Dogs Might Help Us Live Longer, & It's Another Reason We Do Not Deserve Them

by Josie Rhodes Cook

People who grew up with a dog or have one themselves as an adult know that there's a special bond between you and your pooch. But did you know they might actually improve your health? Word has it that people who own dogs may actually live longer, according to a new study, so excuse me while I just run out to my local shelter and get 12 dogs real quick.

Shout-out to "good boys" everywhere, because according to researchers in Sweden, having a dog around might possibly improve your overall health, and your cardiovascular health in particular. These researchers reportedly studied 3.4 million Swedish people history of cardiovascular disease, some of whom owned dogs, and came to a pretty interesting conclusion.

In the 12-year follow-up from when the study began, researchers evaluated how many of the participants had died, and used their data to calculate the risk of death, after adjusting for important factors like age and sex. They discovered that dog owners had a 20-percent lower risk of dying as compared to people who didn’t have a dog, at least according to this particular study, which is a pretty significant difference.

I'll give you a moment to go pet Fido or Lady and give them a handful of treats, because they clearly deserve it.

The benefits of dog ownership were especially clear in those who lived alone — they actually had a 33-percent lower risk of death, according to this study. And in particular, the study found that single adults with dogs were 36 percent less likely to die from cardiovascular disease, according to ABC News. So if that sort of thing runs in your family, it might not be a bad idea to have a dog around.

Of course, the study had its limitations, so don't take it as absolute proof that you need a dog for your health. It could be that people who live alone and have dogs have a lower risk of cardiovascular disease simply because they’re just healthier to begin with (it costs money to take care of a dog, and people with money often have access to better health care, food, and other factors that contribute to a healthy lifestyle), The Verge pointed out. But a possible lowered risk of a heart condition could maybe go in the "pro" column if you are already thinking of adding a furry friend to your home.

Mwenya Mubanga, a study author from Uppsala University's Department of Medical Sciences and the Science for Life Laboratory, agreed that the impact of dog ownership was most clear for single people, and she had a suggestion as to why that might be. Mubanga told The Chicago Tribune:

Dog ownership was especially prominent as a protective factor in persons living alone, which is a group reported previously to be at higher risk of cardiovascular disease and death. Perhaps a dog may stand in as an important family member in the single households.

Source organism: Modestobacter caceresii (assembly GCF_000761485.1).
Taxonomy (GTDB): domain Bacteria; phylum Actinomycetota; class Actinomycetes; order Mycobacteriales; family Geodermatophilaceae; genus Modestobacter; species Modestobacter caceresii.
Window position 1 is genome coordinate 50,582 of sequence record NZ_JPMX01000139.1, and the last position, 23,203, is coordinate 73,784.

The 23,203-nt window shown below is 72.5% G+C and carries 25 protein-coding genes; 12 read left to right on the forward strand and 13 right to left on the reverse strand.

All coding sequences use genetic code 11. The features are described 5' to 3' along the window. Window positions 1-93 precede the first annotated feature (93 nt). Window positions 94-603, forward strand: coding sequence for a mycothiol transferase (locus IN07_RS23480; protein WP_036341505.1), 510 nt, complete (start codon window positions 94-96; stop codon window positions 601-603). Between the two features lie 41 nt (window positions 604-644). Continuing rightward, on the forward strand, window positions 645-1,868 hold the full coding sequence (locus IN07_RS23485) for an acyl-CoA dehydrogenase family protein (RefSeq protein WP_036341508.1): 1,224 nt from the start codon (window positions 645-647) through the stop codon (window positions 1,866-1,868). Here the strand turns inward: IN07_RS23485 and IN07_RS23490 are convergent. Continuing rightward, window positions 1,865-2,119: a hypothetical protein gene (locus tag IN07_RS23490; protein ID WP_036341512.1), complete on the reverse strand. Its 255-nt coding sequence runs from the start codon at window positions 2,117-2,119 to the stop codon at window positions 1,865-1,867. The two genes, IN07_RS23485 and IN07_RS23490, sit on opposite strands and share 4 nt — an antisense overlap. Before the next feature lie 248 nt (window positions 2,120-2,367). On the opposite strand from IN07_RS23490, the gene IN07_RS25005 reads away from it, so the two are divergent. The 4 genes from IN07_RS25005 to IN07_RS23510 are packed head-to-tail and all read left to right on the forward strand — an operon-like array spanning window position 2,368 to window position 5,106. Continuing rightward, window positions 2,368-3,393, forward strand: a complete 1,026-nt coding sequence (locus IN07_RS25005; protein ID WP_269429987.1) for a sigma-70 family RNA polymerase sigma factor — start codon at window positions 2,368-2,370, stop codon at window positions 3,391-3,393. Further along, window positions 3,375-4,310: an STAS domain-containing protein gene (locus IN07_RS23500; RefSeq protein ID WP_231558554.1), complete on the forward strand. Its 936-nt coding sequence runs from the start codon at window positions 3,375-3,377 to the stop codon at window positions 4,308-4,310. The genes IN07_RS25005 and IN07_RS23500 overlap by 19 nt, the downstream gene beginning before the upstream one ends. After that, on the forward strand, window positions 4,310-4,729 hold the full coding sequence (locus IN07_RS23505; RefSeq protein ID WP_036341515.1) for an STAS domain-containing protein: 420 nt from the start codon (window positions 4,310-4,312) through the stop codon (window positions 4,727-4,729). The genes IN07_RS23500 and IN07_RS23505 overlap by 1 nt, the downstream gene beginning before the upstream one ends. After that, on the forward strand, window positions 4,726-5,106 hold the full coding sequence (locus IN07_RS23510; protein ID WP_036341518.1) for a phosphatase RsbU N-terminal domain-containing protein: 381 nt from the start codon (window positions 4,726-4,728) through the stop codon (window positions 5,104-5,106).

The results of this study are likely especially exciting for millennials. According to a recent survey by SunTrust Mortgage, when it comes to purchasing a new home, 33 percent of millennials are more influenced by dogs than marriage or children. When it comes to the decision to buy a home, the desire to have more space and the opportunity to build equity were the only two factors in that survey that came out on top of having room for a dog, according to USA Today.

Millennials who are considering having kids will be glad to hear that having a dog around may be healthy for children, too. In the results of two studies released in October, one found that exposure to a dog can provide a "protective effect against asthma" in kids, and the other looked at how babies can be protected from eczema if their mothers are exposed to dogs during pregnancy, according to ABC2/WMAR Baltimore. In that second study, the results found that exposure to dogs can lower the risk of eczema by the age of 2, though it decreases more by age 10.

In regards to the study in Sweden, no one is really sure why the results revealed what they did. Senior study author Tove Fall, an associate professor in epidemiology at the university, said people who own dogs might live longer because they’re more physically active, or possibly less stressed. Fall told The Verge:

It could be a very efficient lifestyle intervention to get a dog. For some people that feel lonely or have problems of keeping a good lifestyle, this could be a good help.

I know from my days of being a full-time dog walker in Manhattan that it's definitely physically demanding to care for a dog, so the "more physically active" part definitely rings true to me.

Plus, the emotional impact of owning a dog could be a factor. Fall told The Verge single people might get stronger emotional support from their dogs because they don’t live with a husband (or wife, I suppose) or children. Fall said:

I got my first dog when I was single and she was my best friend. She was super important.

But whatever the reasons, it appears that having a dog can have a real impact on your health and well-being. So instead of that Netflix binge you had planned this weekend, maybe give your pup the extra walk he deserves to thank him instead.

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